By Alistair Grant

SCOTLAND’S criminal justice system is about to receive the big screen treatment to help deal with a growing backlog of court cases. 

From next week, jurors will head to an Odeon cinema on the outskirts of Edinburgh to reach a verdict on some of the country’s most serious criminal cases. 

The “remote jury centre” in Fort Kinnaird retail park will be the first of its kind in the UK, and will be followed by a similar arrangement at Glasgow’s Braehead from October 12.

The pioneering set-up will allow 15 jurors to sit in a cinema screen, spaced apart, with cameras connecting them to courts in Edinburgh, Livingston and Glasgow. 

From there, they can watch proceedings, while also being beamed onto a video wall in the courtroom itself for the benefit of the judge, lawyers and others.

Tim Barraclough, director of the Judicial Office for Scotland, said: “This allows us to get back up to the full 16 trials running at any one time, which is where we were pre Covid.” 

The move follows concerns over a rising backlog of court cases during the coronavirus pandemic, and the Scottish Government has provided £5.5 million to fund the new scheme.

Mr Barraclough said: “In the High Court, before we entered into the lockdown period there were around about 390 trials waiting to proceed, which is about the level you would expect during normal business.

 “That has probably – it’s about doubled, I’d say, to around 750 at the end of August. 

“And every month, of course, that we are not able to proceed with trials, that number will be increasing.”

Yesterday, The Herald was among a number of news organisations to get a demonstration of how the new set-up will work during a visit to the cinema complex in Edinburgh. 

For at least the next six months, Fort Kinnaird’s Odeon will be booked out from 8am on Monday to 6pm on Friday for the exclusive use of the court, meaning it will only screen films at the weekend.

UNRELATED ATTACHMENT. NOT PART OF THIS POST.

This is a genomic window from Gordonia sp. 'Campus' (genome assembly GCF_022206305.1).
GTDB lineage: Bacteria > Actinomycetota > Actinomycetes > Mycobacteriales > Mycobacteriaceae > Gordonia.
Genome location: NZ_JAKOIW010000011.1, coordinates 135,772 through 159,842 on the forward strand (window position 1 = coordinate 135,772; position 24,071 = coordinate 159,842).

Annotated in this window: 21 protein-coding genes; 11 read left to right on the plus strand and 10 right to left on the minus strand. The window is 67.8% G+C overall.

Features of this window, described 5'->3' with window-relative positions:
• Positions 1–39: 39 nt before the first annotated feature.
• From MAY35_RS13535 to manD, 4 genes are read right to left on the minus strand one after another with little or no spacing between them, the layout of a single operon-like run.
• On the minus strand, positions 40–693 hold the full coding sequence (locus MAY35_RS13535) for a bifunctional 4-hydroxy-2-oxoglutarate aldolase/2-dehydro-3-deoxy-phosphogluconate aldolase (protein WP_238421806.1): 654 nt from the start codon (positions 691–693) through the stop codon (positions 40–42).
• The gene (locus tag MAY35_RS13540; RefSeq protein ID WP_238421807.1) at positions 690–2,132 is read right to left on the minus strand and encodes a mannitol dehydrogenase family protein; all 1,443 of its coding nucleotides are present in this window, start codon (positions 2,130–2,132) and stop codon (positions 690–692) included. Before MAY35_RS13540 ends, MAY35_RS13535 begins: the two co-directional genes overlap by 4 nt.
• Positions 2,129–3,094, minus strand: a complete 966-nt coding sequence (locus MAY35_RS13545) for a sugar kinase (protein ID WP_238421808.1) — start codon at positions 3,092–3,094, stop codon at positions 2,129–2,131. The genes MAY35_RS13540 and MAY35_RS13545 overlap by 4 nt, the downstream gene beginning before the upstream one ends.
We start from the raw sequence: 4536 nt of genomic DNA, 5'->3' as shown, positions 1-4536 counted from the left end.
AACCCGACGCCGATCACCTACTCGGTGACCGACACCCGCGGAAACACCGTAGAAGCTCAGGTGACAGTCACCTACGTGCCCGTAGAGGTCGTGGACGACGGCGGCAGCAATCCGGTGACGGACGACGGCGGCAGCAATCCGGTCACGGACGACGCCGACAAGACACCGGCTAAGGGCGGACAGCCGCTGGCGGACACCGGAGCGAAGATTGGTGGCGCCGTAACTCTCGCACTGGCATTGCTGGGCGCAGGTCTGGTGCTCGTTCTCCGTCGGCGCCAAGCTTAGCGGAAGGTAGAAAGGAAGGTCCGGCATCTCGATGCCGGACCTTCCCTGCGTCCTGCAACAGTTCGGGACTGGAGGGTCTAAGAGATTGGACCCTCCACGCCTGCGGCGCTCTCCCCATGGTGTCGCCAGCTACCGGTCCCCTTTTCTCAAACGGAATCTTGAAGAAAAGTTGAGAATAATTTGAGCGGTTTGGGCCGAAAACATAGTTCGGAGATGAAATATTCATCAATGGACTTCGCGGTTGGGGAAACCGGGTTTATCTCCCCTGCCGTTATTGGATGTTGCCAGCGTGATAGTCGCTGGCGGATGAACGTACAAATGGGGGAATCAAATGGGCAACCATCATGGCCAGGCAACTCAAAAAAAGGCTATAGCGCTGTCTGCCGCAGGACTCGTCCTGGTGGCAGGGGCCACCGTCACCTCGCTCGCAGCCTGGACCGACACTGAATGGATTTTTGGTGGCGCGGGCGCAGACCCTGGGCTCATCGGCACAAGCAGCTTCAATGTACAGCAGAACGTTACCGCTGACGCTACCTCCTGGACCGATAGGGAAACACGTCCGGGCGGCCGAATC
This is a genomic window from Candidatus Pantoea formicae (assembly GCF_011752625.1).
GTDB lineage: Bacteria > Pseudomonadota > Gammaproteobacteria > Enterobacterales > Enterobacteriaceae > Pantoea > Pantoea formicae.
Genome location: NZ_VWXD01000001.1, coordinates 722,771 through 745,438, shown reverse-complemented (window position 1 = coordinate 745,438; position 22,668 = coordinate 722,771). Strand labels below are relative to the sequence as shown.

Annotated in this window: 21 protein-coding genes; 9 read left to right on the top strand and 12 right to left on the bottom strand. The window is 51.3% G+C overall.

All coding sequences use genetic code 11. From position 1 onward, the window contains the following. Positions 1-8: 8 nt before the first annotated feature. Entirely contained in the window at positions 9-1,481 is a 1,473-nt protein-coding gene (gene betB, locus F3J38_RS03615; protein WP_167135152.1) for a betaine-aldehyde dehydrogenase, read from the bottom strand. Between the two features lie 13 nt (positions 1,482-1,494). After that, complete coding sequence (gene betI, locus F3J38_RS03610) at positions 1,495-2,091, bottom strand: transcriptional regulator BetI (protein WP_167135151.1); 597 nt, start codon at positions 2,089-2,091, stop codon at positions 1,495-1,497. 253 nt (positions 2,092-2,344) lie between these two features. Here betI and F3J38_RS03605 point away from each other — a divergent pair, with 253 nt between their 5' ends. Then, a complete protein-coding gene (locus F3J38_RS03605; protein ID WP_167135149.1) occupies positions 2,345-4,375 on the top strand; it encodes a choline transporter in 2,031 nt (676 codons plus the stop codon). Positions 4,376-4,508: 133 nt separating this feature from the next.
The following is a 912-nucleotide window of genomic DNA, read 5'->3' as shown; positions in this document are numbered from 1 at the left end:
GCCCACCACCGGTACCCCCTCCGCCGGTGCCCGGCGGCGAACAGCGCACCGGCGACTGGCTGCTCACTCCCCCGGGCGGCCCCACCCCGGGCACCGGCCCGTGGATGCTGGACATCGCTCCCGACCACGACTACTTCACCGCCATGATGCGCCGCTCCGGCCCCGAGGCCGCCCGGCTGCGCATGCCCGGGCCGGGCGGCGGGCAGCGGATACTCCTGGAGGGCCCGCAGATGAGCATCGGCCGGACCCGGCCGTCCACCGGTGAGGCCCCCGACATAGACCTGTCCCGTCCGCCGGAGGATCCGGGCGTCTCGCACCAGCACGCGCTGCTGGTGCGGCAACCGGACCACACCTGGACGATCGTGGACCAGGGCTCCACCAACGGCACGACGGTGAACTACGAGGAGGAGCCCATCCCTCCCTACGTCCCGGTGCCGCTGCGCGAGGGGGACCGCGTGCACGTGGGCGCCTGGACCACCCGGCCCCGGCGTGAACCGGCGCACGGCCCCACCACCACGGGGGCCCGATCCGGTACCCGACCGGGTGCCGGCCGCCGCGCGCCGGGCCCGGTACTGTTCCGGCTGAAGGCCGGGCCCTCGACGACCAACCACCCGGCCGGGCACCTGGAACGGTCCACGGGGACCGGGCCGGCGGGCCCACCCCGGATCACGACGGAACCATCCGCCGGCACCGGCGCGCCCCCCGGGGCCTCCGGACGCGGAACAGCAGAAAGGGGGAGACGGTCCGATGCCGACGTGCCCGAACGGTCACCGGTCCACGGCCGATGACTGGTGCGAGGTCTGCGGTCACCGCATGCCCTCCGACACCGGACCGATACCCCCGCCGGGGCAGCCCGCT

Five screens have been kitted out for jury use, with multiple cameras installed and a special area set up at the front for deliberations. 

Security will search people at the main door and staff have been given strict instructions to keep jurors two metres apart. 

Face coverings will need to be worn when moving around the building, but must be removed during the trial.

Mr Barraclough said: “It only operates as a cinema over the weekend, so we will dismantle all of this on the Friday evening and set it up again on the Monday morning.” 

He added: “This is an extension of the court, so it will be just like coming into court premises. 

“It will be managed and controlled in exactly the way that we would expect court premises to be managed and controlled.”

A further 11 screens will be available for use when Glasgow’s facility is up and running. Up to 12 additional jury minders will also be hired for the Braehead complex. 

Mr Barraclough said this is just the first stage of the ambitious project. 

He added: “Obviously we will be looking to extend that into other parts of the country, both in relation to further High Court trials and also, in time, to sheriff and jury trials as well.”

Despite the new arrangements, courts are still unable to cope with trials where there are three or more accused, due to physical distancing constraints in the courtroom itself.

Mr Barraclough said this is something that will have to be addressed “sooner rather than later”, and may require courtrooms to be completely gutted and reconstructed. 

And while family members and journalists will still be able to attend courts to watch proceedings, there will be a limit on how many are allowed in.

The strict physical distancing rules should mean, however, that if one juror has to self-isolate, the others are unaffected. 

Steven D’Arcy, project manager at the Scottish Courts and Tribunals Service, said: “The court can still run with 12 jurors, but if we went below that number the trial could no longer continue.”

The cinemas are booked out for a minimum of six months, with the possibility of extending for a further six months. 

Asked how much the contract with the Odeon is worth, Mr D’Arcy said this was commercially sensitive. 

The launch of the remote jury centres follows recommendations made by the Restarting Solemn Trials Working Group, chaired by the Lord Justice Clerk, Lady Dorrian.

Ronnie Renucci QC, president of the Scottish Criminal Bar Association, said: “The use of cinemas as remote jury centres is an innovative and unique solution to the problem of conducting jury trials during the present restrictions.

“More importantly it is a workable solution that allows jury trials to proceed at a sustainable level, which should prevent the present backlog rising further. The SCTS are to be commended for their efforts in putting the vision of Lady Dorrian’s recommendations into practice and the Scottish Government for providing the means to make it possible.”